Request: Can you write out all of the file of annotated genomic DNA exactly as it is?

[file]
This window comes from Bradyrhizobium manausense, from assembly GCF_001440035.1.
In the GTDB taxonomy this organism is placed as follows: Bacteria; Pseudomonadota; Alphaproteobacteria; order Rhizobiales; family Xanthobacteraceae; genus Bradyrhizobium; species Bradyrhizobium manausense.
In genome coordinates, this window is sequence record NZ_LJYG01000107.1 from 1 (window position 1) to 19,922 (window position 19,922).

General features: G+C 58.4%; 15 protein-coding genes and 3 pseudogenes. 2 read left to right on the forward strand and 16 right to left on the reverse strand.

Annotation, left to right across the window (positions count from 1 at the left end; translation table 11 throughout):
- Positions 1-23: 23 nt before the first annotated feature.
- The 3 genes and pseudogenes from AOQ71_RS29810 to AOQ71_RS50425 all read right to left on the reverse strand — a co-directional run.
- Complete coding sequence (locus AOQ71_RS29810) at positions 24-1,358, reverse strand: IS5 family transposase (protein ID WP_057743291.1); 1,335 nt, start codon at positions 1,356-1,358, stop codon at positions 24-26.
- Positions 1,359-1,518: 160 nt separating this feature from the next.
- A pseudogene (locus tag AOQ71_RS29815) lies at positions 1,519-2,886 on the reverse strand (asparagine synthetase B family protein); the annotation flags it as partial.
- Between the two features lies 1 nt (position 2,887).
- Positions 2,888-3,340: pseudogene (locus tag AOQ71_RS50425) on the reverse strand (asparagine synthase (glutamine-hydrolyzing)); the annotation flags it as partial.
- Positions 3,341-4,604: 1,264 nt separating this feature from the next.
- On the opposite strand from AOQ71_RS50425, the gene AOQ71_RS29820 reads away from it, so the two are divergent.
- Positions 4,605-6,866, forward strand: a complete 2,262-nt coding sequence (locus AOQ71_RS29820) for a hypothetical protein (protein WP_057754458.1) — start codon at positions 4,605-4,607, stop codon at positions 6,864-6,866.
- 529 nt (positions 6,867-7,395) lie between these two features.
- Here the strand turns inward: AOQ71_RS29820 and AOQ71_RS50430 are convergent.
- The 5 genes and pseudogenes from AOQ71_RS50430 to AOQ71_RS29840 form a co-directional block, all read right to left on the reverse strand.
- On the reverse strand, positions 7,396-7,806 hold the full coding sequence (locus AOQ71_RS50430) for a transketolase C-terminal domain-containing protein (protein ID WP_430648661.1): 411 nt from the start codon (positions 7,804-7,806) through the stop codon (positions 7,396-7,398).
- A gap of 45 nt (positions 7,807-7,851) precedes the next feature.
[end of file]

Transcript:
This window comes from Bradyrhizobium manausense, from assembly GCF_001440035.1.
In the GTDB taxonomy this organism is placed as follows: Bacteria; Pseudomonadota; Alphaproteobacteria; order Rhizobiales; family Xanthobacteraceae; genus Bradyrhizobium; species Bradyrhizobium manausense.
In genome coordinates, this window is sequence record NZ_LJYG01000107.1 from 1 (window position 1) to 19,922 (window position 19,922).

General features: G+C 58.4%; 15 protein-coding genes and 3 pseudogenes. 2 read left to right on the forward strand and 16 right to left on the reverse strand.

Annotation, left to right across the window (positions count from 1 at the left end; translation table 11 throughout):
- Positions 1-23: 23 nt before the first annotated feature.
- The 3 genes and pseudogenes from AOQ71_RS29810 to AOQ71_RS50425 all read right to left on the reverse strand — a co-directional run.
- Complete coding sequence (locus AOQ71_RS29810) at positions 24-1,358, reverse strand: IS5 family transposase (protein ID WP_057743291.1); 1,335 nt, start codon at positions 1,356-1,358, stop codon at positions 24-26.
- Positions 1,359-1,518: 160 nt separating this feature from the next.
- A pseudogene (locus tag AOQ71_RS29815) lies at positions 1,519-2,886 on the reverse strand (asparagine synthetase B family protein); the annotation flags it as partial.
- Between the two features lies 1 nt (position 2,887).
- Positions 2,888-3,340: pseudogene (locus tag AOQ71_RS50425) on the reverse strand (asparagine synthase (glutamine-hydrolyzing)); the annotation flags it as partial.
- Positions 3,341-4,604: 1,264 nt separating this feature from the next.
- On the opposite strand from AOQ71_RS50425, the gene AOQ71_RS29820 reads away from it, so the two are divergent.
- Positions 4,605-6,866, forward strand: a complete 2,262-nt coding sequence (locus AOQ71_RS29820) for a hypothetical protein (protein WP_057754458.1) — start codon at positions 4,605-4,607, stop codon at positions 6,864-6,866.
- 529 nt (positions 6,867-7,395) lie between these two features.
- Here the strand turns inward: AOQ71_RS29820 and AOQ71_RS50430 are convergent.
- The 5 genes and pseudogenes from AOQ71_RS50430 to AOQ71_RS29840 form a co-directional block, all read right to left on the reverse strand.
- On the reverse strand, positions 7,396-7,806 hold the full coding sequence (locus AOQ71_RS50430) for a transketolase C-terminal domain-containing protein (protein ID WP_430648661.1): 411 nt from the start codon (positions 7,804-7,806) through the stop codon (positions 7,396-7,398).
- A gap of 45 nt (positions 7,807-7,851) precedes the next feature.